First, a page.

Walking Might Improve More than Your Own HealthBy Radiant Health
Published: February 9, 2018
RH Weekly News Roundup – 9 February 2018
Walking Might Improve More than Your Own Health
The tragic, early death of 27-year-old civil-rights activist Erica Garner has reminded many of the well-documented disparities in American health. African Americans, especially women, have higher rates of illness and disease including heart disease, diabetes, Alzheimer’s, and mental health issues. Nearly half (48%) of black women over the age 20 have hypertension. Many believe this disparity can be explained by the demanding expectations made of black women in America. To simultaneously contend with both racist and sexist environments, while continuing to put the needs of others first (an issue sometimes known as weathering) – it is theorised – leads to increased and earlier health problems for black women.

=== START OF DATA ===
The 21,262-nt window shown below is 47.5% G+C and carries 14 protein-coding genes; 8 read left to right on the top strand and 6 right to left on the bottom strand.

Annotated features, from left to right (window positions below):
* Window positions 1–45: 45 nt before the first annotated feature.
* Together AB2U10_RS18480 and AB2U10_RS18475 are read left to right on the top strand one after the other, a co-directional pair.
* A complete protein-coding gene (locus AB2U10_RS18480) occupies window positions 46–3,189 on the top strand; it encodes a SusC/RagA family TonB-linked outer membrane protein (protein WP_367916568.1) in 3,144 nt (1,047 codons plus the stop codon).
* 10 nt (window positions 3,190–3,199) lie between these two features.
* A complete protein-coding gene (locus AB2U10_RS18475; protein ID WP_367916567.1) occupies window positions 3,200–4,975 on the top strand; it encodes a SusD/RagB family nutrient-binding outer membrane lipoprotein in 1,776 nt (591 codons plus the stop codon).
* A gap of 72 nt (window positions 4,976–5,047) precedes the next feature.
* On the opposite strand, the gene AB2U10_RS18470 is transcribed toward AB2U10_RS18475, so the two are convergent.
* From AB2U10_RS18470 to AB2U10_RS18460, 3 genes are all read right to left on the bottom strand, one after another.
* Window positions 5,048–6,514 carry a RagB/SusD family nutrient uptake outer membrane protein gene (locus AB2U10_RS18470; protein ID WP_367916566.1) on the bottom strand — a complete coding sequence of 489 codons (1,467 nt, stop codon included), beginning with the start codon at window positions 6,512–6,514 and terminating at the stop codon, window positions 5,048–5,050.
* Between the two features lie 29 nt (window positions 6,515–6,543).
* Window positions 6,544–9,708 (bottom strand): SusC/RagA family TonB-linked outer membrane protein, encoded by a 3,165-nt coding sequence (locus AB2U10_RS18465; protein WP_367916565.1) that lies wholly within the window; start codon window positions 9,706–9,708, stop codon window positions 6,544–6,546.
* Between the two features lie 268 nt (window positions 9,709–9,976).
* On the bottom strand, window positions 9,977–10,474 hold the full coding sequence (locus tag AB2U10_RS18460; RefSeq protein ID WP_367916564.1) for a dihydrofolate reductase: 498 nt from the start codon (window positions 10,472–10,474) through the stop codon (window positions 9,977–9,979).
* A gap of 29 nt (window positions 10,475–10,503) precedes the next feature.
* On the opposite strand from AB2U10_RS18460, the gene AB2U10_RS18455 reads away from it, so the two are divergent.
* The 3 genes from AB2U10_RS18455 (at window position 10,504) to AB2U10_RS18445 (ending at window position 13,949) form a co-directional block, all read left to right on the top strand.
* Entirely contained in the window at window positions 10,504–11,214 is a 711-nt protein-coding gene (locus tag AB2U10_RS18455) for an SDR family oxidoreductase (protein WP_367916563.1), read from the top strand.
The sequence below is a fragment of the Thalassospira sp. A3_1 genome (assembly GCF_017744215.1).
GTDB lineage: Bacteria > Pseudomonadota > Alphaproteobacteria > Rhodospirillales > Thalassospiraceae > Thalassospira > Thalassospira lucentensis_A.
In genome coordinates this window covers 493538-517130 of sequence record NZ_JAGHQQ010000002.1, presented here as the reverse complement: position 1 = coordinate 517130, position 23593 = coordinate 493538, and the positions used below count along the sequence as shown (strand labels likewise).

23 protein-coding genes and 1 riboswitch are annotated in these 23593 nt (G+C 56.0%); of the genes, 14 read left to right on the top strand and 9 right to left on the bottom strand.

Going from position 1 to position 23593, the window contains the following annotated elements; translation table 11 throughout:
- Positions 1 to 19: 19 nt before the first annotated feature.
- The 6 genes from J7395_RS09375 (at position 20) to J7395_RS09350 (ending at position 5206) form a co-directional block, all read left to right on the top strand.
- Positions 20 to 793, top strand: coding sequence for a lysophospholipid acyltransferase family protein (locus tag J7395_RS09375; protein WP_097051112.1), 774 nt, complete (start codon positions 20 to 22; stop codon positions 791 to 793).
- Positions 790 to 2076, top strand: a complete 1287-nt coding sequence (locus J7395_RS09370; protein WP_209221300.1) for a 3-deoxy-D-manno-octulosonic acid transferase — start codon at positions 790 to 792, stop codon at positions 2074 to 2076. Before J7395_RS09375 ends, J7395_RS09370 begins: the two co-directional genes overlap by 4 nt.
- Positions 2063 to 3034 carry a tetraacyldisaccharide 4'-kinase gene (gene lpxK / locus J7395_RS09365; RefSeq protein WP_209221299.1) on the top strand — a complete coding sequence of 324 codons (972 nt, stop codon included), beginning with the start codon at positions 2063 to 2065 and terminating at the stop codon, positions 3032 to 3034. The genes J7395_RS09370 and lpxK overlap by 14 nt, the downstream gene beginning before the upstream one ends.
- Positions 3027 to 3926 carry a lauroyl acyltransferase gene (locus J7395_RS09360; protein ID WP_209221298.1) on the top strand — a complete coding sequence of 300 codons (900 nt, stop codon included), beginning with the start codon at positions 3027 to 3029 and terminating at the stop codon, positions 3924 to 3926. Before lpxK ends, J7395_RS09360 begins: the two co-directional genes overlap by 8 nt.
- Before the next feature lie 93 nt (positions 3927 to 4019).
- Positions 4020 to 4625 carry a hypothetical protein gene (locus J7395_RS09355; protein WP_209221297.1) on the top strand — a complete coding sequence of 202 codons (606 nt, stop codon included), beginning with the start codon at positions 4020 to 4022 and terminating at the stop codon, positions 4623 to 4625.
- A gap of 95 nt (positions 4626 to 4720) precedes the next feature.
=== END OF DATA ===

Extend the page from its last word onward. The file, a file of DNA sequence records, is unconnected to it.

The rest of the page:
The nonprofit, GirlTrek, founded in 2011, was created to tackle this problem by addressing not only the health issues of African American women, but also acknowledging the stressors and traumas that trigger or aggravate them. Members and volunteers pledge to walk their neighbourhoods every Saturday for at least 30 minutes and encourage others to do the same. GirlTrek founders, T. Morgan Dixon and Vanessa Garrison, recognise walking as practical and accessible first step to improving health that also has a deep connection to African and African American history. The Underground Railroad, the Montgomery Bus Boycott and the March on Washington, are all examples of black women coming together to walk and create change. And, anyone who’s ever spent time in an African village knows only too well that walking is still the only real option for millions across the world. Maybe it’s time to get back to your roots – and strengthen your community at the same time. If you’re in the US, consider pledging your support to the girl trek movement.